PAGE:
Translate with Google Translate
Challenges and opportunities in getting to the heart of the human experience of disasters and the humanitarian response
About this resource
Evaluation frameworks (such as IAHE and ALNAP’s) are necessary and useful tools for guidance on evaluation practice. But programmes are made up of people and engagement with them will determine the success of a humanitarian evaluation. People are products of their culture and their environment, so evaluators must chose carefully the appropriate methodological approach to ensure representative and accurate data is obtained from the affected population. Adapted and flexible ‘person-led’ approaches are required to ensure evaluations engage successfully with affected people, in often unpredictable environments.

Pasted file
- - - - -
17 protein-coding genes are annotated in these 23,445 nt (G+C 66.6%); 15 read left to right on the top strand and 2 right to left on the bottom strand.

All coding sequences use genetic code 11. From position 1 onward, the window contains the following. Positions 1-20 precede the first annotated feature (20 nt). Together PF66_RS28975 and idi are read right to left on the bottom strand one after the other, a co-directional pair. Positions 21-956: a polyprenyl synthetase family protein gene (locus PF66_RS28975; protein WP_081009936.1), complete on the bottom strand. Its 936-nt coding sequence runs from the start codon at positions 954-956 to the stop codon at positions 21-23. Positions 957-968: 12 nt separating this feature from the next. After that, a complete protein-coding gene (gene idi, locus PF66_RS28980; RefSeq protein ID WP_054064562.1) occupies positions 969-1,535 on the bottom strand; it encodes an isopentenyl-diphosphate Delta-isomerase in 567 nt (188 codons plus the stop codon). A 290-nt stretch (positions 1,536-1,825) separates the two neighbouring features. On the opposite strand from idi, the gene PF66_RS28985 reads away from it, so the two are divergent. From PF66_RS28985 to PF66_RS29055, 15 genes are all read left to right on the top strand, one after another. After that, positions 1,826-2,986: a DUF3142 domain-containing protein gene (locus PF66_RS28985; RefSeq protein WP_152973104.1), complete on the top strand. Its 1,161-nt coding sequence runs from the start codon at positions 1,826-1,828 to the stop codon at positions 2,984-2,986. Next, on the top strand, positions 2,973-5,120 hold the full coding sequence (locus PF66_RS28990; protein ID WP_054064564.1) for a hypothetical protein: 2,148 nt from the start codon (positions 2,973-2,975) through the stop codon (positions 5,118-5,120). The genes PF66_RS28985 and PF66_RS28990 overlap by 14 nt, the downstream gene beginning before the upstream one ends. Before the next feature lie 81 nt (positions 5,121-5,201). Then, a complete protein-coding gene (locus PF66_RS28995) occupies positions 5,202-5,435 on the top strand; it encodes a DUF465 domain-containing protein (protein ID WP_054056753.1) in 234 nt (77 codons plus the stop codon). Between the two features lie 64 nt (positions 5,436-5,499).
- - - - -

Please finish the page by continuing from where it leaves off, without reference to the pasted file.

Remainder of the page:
This presentation explores some key principals necessary for going beyond the formality of evaluations matrices, inception reports and FGD questionnaires, and getting to the heart of the community experience, by being respectful, opportunistic and recognising the limits of planning. With examples from a range of contexts (such as Angola, Philippines and Kurdistan) it shows how these principals allow for an organic and authentic understanding of the human experience of humanitarian disasters and subsequent programmes, whilst making efficiency gains and ensuring a ‘light’ evaluation footprint.